Or he could hope for an overseas crisis that he can win, a la Bush.  Bush 41 masterfully executed the Gulf War which was a huge boon to his presidency, albeit one that he could not sustain through a souring economy (and his out of touch responses to it).  Bush 43 responded well to 9/11 and was given the highest approval rating ever for his initial efforts, but his ill-fated pivot to Iraq and WMD almost lost him his second term and certainly consigned his presidency to the scrap heap.  Foreign crises are opportunities, to be sure, but as Bush 43 and Jimmy Carter can certainly testify, they are full of risk as well.  Cool, experienced heads – Eisenhower, Kennedy, the strategic side of Nixon, Bush 41 – tend to prevail.  Inexperience tempered by sheer intelligence and sound advice – Clinton and Obama – can prevent disasters and hold alliances together.  But unchecked inexperience – the messianic George W. Bush as Exhibit A – is disastrous.  Which model do you think Trump most resembles?

The shot across the bow for the Trump presidency, however, was the Q1 GDP report of only 0.7% growth.  While the job market remains strong, if it too softens, Trump will be totally on the hook to improve the economic fortunes of the country, his supposed wheelhouse.  He cannot preside over a worsening economy and win re-election.  The slowing GDP can give him ammunition in his tax “reform” efforts, but failure to stimulate the economy and a worsening economy would truly expose him as a fraud.

The Trump presidency must also navigate the infighting of his own top aides, the lack of a clear chief of staff to provide order, the ongoing Twitter madness, the make-it-up-as-you-go-along decision making style, the ongoing Russia investigation, murky conflicts of interest, the insanity of the “let’s give it to Jared” approach to every thorny issue, the reemergence of his failure to release his own income taxes in the context of his tax plan, and countless other self-inflicted obstacles to its own success.   His presidency could hinge, fundamentally, on whether he can impose any discipline or order at all on his own shop.  And since he is the least disciplined member of his team, that seems to be a tall order.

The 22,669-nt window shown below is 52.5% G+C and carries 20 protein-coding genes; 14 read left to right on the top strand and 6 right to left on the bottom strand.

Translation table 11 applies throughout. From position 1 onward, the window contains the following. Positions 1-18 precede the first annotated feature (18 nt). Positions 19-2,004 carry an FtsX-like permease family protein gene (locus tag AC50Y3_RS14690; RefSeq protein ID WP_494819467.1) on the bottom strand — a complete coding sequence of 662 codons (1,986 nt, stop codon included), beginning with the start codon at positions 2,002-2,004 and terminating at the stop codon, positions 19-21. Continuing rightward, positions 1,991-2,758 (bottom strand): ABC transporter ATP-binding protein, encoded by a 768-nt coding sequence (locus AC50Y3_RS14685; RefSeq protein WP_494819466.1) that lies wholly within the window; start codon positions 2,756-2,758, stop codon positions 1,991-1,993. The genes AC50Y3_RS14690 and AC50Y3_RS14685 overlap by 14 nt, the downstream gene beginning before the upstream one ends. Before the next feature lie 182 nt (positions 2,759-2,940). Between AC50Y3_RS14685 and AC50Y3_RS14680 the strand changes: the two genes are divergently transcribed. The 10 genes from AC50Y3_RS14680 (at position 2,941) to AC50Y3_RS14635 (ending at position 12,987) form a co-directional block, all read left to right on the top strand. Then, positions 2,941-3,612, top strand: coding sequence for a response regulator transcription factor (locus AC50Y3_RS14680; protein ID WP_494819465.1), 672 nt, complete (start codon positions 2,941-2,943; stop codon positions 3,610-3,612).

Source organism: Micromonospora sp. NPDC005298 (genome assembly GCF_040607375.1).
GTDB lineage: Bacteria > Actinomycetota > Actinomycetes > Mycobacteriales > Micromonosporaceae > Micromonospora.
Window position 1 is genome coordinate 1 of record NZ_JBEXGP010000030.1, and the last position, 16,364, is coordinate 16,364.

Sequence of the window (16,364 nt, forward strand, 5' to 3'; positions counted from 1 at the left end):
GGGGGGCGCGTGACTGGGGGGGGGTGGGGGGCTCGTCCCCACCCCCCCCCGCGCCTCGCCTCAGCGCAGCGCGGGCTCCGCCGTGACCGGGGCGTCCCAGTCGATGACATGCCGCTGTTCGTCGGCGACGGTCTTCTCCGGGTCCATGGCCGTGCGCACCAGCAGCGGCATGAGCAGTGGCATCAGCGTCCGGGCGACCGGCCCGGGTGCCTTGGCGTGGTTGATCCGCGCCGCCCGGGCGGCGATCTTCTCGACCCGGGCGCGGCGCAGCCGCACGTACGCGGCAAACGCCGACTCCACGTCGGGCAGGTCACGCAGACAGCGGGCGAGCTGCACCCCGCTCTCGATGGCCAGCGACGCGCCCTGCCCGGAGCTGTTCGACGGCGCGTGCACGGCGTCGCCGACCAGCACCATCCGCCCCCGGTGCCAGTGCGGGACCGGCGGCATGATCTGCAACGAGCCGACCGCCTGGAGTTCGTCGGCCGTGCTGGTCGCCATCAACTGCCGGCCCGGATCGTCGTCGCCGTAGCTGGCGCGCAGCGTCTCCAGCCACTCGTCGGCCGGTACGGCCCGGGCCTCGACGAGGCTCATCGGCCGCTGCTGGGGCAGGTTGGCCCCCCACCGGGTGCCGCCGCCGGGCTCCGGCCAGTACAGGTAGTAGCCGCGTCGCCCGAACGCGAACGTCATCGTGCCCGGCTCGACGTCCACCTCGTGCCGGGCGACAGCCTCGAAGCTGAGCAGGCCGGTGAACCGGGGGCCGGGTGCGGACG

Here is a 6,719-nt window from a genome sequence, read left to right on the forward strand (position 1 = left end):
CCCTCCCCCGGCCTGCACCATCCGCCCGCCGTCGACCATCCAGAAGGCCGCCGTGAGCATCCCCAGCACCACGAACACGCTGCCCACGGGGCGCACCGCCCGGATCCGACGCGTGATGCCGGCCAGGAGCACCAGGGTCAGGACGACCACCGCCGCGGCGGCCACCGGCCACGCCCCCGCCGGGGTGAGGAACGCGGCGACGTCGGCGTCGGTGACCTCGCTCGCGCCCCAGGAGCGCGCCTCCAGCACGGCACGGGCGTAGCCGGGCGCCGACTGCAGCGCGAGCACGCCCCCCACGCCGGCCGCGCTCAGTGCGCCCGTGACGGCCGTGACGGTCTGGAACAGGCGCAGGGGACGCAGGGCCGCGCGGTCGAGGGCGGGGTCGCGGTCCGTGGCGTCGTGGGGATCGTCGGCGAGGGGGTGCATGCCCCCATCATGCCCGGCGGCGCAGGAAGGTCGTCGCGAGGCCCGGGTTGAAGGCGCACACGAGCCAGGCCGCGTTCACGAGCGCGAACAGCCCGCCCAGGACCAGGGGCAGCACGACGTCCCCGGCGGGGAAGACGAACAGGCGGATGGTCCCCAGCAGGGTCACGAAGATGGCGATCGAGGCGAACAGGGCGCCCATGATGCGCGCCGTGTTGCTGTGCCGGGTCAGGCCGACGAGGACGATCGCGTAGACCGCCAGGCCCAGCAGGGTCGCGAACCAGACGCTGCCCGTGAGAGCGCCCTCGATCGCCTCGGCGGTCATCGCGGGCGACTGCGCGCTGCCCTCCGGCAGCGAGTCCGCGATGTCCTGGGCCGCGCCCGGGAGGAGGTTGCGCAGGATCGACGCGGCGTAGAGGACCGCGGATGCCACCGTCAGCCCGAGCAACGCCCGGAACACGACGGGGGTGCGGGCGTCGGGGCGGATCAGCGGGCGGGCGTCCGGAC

It doesn’t look good for Trump from here, as we count down to the mid-terms.















2 comments:

  1. I still think it's possible for there to be moderate Supreme Court justices. Consider 2016, with a Democrat president and a Republican Senate. The Republicans made a huge gamble with delaying the nomination until the election, and it paid off, but they could have played it safe and agreed to Garland as opposed to whoever Clinton would have nominated. This situation could happen again, and the Senate might agree to confirm a moderate instead of taking the risk that they lose control with a vacant seat.

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    1. It is certainly possible, but since public opinion was indifferent to the Garland gamble (that is, they elected Trump anyway), that type of gamble is more likely to be taken in the future, not less. But every situation is unique, your scenario is as good as mine.
      We'll see what happens! Thanks for the comment!